Why Do We Procrastinate?
My wife and I bought a house a couple summers ago, and once we moved in, we were very excited for all the DIY (Do-It-Yourself) projects we decided to undertake. Soon our home became filled with Lowes shopping bags and half completed projects. We kept thinking to ourselves, “I’ll finish the painting/sanding/de-weeding tomorrow.” Instead of finishing the laborious tasks now and reaping the benefits later, we opted for walking our dog or trying yet another local ice cream shop.
“I have a great joke about procrastination...I'll tell you later.”
Even though we all know that saving for retirement is important, why does it become challenging for so many of us? An interesting study looked at how immediate gratification may play a role. To make their study relevant to us, let’s say we had a meeting scheduled for next week. And for this hypothetical meeting, Kris, our wonderful client services director, e-mailed you asking whether you prefer we bake fresh cookies, make homemade ice cream, or serve fresh fruit (all are in fact non-hypothetical options).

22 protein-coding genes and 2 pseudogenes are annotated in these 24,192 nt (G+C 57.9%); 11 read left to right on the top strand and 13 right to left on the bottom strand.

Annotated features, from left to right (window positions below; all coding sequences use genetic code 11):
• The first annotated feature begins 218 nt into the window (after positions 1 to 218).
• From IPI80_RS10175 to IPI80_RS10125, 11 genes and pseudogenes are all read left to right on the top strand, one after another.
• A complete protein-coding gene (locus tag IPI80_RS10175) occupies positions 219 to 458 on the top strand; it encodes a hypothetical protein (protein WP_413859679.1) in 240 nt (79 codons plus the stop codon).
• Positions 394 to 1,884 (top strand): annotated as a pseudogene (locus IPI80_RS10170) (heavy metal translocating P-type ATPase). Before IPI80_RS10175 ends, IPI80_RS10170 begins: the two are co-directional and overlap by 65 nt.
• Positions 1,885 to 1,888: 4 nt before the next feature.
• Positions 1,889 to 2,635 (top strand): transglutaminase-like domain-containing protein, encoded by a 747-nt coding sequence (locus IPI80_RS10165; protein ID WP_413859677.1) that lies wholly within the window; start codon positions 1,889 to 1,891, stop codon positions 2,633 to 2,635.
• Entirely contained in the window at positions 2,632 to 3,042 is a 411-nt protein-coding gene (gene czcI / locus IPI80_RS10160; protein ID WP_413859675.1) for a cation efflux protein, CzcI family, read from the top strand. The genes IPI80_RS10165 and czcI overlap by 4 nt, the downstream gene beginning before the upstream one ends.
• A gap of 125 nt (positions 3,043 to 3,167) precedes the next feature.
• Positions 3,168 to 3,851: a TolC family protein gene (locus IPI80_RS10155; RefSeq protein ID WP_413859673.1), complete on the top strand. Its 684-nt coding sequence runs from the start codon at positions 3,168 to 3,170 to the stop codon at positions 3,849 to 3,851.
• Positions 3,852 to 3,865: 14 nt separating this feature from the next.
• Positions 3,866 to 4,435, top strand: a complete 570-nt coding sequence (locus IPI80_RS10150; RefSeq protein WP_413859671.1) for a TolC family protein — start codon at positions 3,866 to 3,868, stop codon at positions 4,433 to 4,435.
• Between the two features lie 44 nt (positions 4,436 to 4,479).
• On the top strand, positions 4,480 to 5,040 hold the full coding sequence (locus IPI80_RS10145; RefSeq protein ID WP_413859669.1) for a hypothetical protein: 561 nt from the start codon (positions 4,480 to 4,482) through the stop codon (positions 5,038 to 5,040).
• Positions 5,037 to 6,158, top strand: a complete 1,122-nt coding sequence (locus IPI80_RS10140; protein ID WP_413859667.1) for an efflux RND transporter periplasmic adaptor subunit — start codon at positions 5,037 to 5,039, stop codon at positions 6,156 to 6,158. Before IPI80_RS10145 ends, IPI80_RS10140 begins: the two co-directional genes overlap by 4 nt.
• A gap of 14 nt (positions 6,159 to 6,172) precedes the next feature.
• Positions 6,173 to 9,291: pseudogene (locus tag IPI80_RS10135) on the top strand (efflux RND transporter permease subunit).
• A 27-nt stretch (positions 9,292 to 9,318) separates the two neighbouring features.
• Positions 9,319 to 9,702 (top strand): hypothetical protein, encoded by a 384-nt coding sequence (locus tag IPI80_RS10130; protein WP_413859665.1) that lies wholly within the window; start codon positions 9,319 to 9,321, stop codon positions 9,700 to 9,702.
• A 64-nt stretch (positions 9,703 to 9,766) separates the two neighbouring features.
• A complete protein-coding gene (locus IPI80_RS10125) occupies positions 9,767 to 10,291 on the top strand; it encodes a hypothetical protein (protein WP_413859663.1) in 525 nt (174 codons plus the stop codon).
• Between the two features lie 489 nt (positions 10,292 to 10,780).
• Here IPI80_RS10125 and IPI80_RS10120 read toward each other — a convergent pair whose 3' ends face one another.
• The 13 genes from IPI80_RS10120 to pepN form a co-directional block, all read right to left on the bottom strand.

According to this study, 74% would request the healthier fresh fruit in advance. However, on the day of the meeting, many of the people who requested the fresh fruit would opt for the less-than-healthy cookies or ice cream. This concept is due to what some call the “present bias”, in that just like we know we should be eating fruit, we know we should be saving. But we think to ourselves, we will watch our diet and save more money next year, in the future.
This upcoming month, I welcome you to schedule a meeting with me so that we can continue to discuss how you (or most likely your children) can save for retirement now, not in the future. And just like choosing fruit over sweets and saving now rather than spending, sometimes calling and setting up a meeting with your financial advisor may fall on the future to-do list. I would encourage you to do so today, and when we do meet I hope you will check in with me on the progress of my home improvements!